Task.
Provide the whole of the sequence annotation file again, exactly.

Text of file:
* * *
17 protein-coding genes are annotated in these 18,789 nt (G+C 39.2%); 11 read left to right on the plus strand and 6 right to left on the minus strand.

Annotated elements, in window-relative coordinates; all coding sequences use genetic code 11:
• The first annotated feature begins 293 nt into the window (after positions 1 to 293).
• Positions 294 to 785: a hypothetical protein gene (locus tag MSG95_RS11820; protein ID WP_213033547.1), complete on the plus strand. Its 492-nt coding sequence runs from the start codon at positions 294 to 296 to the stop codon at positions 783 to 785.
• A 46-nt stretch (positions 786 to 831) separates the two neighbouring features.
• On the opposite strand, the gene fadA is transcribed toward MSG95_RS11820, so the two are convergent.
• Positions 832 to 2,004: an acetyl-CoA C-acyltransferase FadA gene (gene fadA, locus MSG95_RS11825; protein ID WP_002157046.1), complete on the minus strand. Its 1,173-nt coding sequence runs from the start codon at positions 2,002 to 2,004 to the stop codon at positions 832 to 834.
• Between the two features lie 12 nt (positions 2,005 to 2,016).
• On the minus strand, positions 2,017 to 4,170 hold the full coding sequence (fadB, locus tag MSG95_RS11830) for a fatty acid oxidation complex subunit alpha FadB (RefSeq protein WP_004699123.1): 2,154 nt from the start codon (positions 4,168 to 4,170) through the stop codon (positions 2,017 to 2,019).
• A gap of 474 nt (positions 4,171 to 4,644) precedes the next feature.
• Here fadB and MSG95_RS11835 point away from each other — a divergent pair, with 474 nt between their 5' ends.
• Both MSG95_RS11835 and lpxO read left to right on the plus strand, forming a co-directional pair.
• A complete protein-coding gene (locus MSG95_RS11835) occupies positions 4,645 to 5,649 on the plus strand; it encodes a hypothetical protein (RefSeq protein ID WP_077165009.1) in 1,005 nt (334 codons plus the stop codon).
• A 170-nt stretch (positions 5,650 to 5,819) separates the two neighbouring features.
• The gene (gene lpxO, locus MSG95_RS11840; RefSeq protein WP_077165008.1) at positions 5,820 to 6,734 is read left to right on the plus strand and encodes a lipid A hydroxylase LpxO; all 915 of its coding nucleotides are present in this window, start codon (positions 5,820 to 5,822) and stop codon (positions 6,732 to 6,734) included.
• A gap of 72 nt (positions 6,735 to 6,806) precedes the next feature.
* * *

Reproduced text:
17 protein-coding genes are annotated in these 18,789 nt (G+C 39.2%); 11 read left to right on the plus strand and 6 right to left on the minus strand.

Annotated elements, in window-relative coordinates; all coding sequences use genetic code 11:
• The first annotated feature begins 293 nt into the window (after positions 1 to 293).
• Positions 294 to 785: a hypothetical protein gene (locus tag MSG95_RS11820; protein ID WP_213033547.1), complete on the plus strand. Its 492-nt coding sequence runs from the start codon at positions 294 to 296 to the stop codon at positions 783 to 785.
• A 46-nt stretch (positions 786 to 831) separates the two neighbouring features.
• On the opposite strand, the gene fadA is transcribed toward MSG95_RS11820, so the two are convergent.
• Positions 832 to 2,004: an acetyl-CoA C-acyltransferase FadA gene (gene fadA, locus MSG95_RS11825; protein ID WP_002157046.1), complete on the minus strand. Its 1,173-nt coding sequence runs from the start codon at positions 2,002 to 2,004 to the stop codon at positions 832 to 834.
• Between the two features lie 12 nt (positions 2,005 to 2,016).
• On the minus strand, positions 2,017 to 4,170 hold the full coding sequence (fadB, locus tag MSG95_RS11830) for a fatty acid oxidation complex subunit alpha FadB (RefSeq protein WP_004699123.1): 2,154 nt from the start codon (positions 4,168 to 4,170) through the stop codon (positions 2,017 to 2,019).
• A gap of 474 nt (positions 4,171 to 4,644) precedes the next feature.
• Here fadB and MSG95_RS11835 point away from each other — a divergent pair, with 474 nt between their 5' ends.
• Both MSG95_RS11835 and lpxO read left to right on the plus strand, forming a co-directional pair.
• A complete protein-coding gene (locus MSG95_RS11835) occupies positions 4,645 to 5,649 on the plus strand; it encodes a hypothetical protein (RefSeq protein ID WP_077165009.1) in 1,005 nt (334 codons plus the stop codon).
• A 170-nt stretch (positions 5,650 to 5,819) separates the two neighbouring features.
• The gene (gene lpxO, locus MSG95_RS11840; RefSeq protein WP_077165008.1) at positions 5,820 to 6,734 is read left to right on the plus strand and encodes a lipid A hydroxylase LpxO; all 915 of its coding nucleotides are present in this window, start codon (positions 5,820 to 5,822) and stop codon (positions 6,732 to 6,734) included.
• A gap of 72 nt (positions 6,735 to 6,806) precedes the next feature.